Bihar Chief Minister Nitish Kumar thinks he can use alcohol prohibition as a plank to make the jump from regional satrap to national leader. But he's run into a problem: Prohibition doesn't really work. India has tried time and again to prevent its citizens from drinking liquor and most of those efforts have gone nowhere. Determined not to give up though, Kumar had his state assembly pass draconian new amendments to the prohibition law to scare citizens into following it.

On Wednesday, in an op-ed on, Kumar explained why he felt the need to do so.

"What sets the liquor prohibition apart is that no one in the past has been able to deliver it totally. The liquor lobby cheers to this one fact more than anything else. I am determined to change this track record of public policy."

How is he going about changing it? By turning to collective punishment, making entire families guilty for the offences of one person and flipping the general presumption of innocence. In amendments introduced late last month, Kumar changed the law to frighten the people even further into following prohibition.

The Bihar Excise (Amendment) Act features a number of provisions that have caused outrage and prompted former Bharatiya Janata Party minister Yashwant Sinha to call Kumar a "man possessed".

Here is a summary of the provisions from PRS Legislative, a non-partisan think tank, (with emphasis added):

  • For illegal manufacture, possession or consumption of alcohol by a person...  the Bill holds the following people criminally liable:Family members of the personOwner and occupants of a land or a building, where such illegal acts are taking place.The Bill presumes that the family members, owner and occupants of the premises ought to have known that an illegal act is taking place.
  • The Bill also allows a Collector to impose a collective fine on a group of people, or residents of a particular village, if these people are repeat offenders.
  • The Bill provides penalties for... consuming alcohol, possession or having knowledge about possession of alcohol and mixing noxious substances with alcohol. Further, the Bill provides that if any person is being prosecuted under its provisions, he shall be presumed to be guilty until his innocence is proven

Naturally these provisions have caused outrage, particularly those that rely on presumptions, because most of them also involve punishments of at least 10 years in prison or a fine of at least Rs 1 lakh.

Questions have been raised as to whether these violate parts of the Constitution that require laws to be fair and reasonable, since it goes to the extent of presuming others in the house ought to have known that someone was drinking alcohol therein.

Kumar attempted to push back against this in his article:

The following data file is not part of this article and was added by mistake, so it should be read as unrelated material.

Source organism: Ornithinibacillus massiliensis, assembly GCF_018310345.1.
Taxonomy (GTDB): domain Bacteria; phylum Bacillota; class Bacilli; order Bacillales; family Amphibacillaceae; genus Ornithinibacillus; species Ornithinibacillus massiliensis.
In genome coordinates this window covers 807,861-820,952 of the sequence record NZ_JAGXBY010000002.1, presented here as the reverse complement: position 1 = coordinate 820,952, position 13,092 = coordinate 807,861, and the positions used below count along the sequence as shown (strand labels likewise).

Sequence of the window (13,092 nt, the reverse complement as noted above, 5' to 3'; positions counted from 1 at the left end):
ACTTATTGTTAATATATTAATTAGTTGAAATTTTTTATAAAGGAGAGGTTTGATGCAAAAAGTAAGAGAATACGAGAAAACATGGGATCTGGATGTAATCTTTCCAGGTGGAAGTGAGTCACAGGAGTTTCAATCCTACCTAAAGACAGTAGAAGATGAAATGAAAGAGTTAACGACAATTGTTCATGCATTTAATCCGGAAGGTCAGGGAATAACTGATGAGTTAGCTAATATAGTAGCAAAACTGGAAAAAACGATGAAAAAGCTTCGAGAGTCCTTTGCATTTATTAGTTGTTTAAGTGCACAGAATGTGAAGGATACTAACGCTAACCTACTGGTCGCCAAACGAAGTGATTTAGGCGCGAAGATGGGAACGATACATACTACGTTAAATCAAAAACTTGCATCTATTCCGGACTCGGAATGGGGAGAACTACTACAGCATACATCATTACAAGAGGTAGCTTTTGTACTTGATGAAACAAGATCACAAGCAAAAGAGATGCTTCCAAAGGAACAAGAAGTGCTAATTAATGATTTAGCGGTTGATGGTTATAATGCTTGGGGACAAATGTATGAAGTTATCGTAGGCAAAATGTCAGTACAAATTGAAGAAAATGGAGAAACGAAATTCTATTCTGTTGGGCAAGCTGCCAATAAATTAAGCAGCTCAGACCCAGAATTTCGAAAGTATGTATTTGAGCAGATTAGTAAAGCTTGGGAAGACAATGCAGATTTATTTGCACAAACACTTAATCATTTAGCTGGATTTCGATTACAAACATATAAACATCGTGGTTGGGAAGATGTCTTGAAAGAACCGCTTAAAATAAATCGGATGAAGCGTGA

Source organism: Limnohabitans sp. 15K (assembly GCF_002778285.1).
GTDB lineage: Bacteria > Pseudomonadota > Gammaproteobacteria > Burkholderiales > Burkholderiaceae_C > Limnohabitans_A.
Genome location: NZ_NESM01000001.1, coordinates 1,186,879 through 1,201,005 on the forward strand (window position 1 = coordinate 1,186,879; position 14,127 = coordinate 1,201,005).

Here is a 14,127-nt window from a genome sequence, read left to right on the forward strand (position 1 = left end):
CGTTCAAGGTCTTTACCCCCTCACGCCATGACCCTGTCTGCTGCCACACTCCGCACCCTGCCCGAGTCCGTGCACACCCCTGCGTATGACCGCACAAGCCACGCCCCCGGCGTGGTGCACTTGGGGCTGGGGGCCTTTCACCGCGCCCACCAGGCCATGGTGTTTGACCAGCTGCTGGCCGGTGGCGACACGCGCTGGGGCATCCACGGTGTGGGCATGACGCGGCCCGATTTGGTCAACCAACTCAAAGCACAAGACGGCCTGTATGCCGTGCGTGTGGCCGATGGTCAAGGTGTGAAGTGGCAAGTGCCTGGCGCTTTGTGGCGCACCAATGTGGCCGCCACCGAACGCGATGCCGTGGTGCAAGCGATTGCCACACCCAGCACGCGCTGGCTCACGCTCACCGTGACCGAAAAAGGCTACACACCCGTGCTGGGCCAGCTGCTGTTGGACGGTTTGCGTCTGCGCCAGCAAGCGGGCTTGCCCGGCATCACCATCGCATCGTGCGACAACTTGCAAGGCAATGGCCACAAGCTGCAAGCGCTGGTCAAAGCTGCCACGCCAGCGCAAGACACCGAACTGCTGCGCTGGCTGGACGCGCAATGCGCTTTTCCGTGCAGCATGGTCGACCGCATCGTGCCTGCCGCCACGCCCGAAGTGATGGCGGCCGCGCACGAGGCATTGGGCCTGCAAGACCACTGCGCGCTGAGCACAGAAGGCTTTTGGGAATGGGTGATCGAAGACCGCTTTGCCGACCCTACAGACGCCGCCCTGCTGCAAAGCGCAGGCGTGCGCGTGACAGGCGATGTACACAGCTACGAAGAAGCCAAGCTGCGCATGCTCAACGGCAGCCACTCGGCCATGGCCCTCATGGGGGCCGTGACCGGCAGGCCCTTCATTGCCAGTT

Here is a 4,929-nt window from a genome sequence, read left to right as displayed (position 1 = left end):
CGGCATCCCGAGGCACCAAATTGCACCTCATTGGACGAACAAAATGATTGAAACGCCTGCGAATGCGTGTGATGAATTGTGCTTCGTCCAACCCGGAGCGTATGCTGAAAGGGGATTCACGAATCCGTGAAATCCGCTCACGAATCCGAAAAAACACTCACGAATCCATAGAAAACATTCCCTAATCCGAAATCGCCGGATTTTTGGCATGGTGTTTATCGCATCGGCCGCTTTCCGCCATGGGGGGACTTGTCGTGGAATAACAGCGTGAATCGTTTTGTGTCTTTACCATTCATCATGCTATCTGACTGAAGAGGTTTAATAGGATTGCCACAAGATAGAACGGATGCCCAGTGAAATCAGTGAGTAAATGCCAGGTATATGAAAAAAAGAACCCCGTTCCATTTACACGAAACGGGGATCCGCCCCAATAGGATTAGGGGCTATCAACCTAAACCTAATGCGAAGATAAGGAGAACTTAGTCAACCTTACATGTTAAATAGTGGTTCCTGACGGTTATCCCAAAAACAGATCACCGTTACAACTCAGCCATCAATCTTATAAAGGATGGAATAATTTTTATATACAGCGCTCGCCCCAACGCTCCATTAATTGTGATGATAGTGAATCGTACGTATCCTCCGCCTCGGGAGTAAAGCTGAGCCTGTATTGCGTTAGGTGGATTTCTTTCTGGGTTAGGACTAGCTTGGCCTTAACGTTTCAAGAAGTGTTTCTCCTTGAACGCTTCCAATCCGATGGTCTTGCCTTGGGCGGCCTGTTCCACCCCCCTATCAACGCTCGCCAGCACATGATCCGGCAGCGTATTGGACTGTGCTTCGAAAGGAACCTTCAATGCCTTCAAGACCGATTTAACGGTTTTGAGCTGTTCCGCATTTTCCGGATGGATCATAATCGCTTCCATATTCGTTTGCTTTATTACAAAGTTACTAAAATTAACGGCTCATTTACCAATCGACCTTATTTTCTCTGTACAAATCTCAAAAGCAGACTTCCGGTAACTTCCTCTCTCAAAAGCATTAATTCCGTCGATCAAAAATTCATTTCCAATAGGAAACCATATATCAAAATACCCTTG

"Those criticising this may care to advise as to the person to be arrested if, in a house, bottles of liquor are recovered, and no member of the family owns up to it. They should also enlighten us who should be arrested in a case if the house is in the name of the wife. Should the police either return empty-handed or commit a further travesty of justice by arresting the wife, knowing fully-well that in almost all the cases, it is the husband who drinks?"

In other words, Kumar is admitting that his original legislation is flawed, since it will not prevent what the chief minister calls "leakage", meaning alcohol might actually turn up in people's houses. And he wants to arrest someone for that. So why not just presume one adult is to blame and put the burden of innocence on that person?

His next sentence is even more problematic. Kumar just explained that this provision is necessary because he presumes people will not own up to being responsible for any bottles found. Yet he insists those very people will be compassionate enough not to blame other people, like their wife or children, for the alcohol.

Those criticising are also presuming that the adult male member who is actually drinking and violating the law, will, when caught, be inhuman and cruel enough to share the accusation with his wife and adult children. 

Compassionate Nitish Kumar sees the best and the worst in his people: They are cunning enough to not take the blame for alcohol being found in their houses, but kind enough not to blame that on someone else even though they know the other person will be prosecuted. The opportunities for misuse of this provision seem rife.

However, the truth is that these measures are a response to the administrative experience of the state in enforcing the ban. These problems, if unchecked, will lead to an unresponsive system of leakage which creates hooch tragedies. We have decided to nip this in the bud by placing direct accountability

Another example of this "direct accountability," is the collective punishment provision. Under this rule, a district collector can impose a fine on any village, town or group/community within which have been found to be repeat offenders.

This is already in operation. A fine of Rs 5,000 was imposed on every household in Kailashpuri, Bihar. Bottles were found repeatedly in a few houses, so authorities decided to take action against 50 households.

As Apar Gupta points out in the Telegraph, this – and many other provisions of this draconian law – are an attempt to demand "obedience through a fear of the law rather than respect towards it."

Kumar has admitted that prohibition has never really worked anywhere else, but knows that it is the sort of pan-Indian policy that could elevate him above the "regional leader" tag, and so he is determined to bludgeon his people into following the law.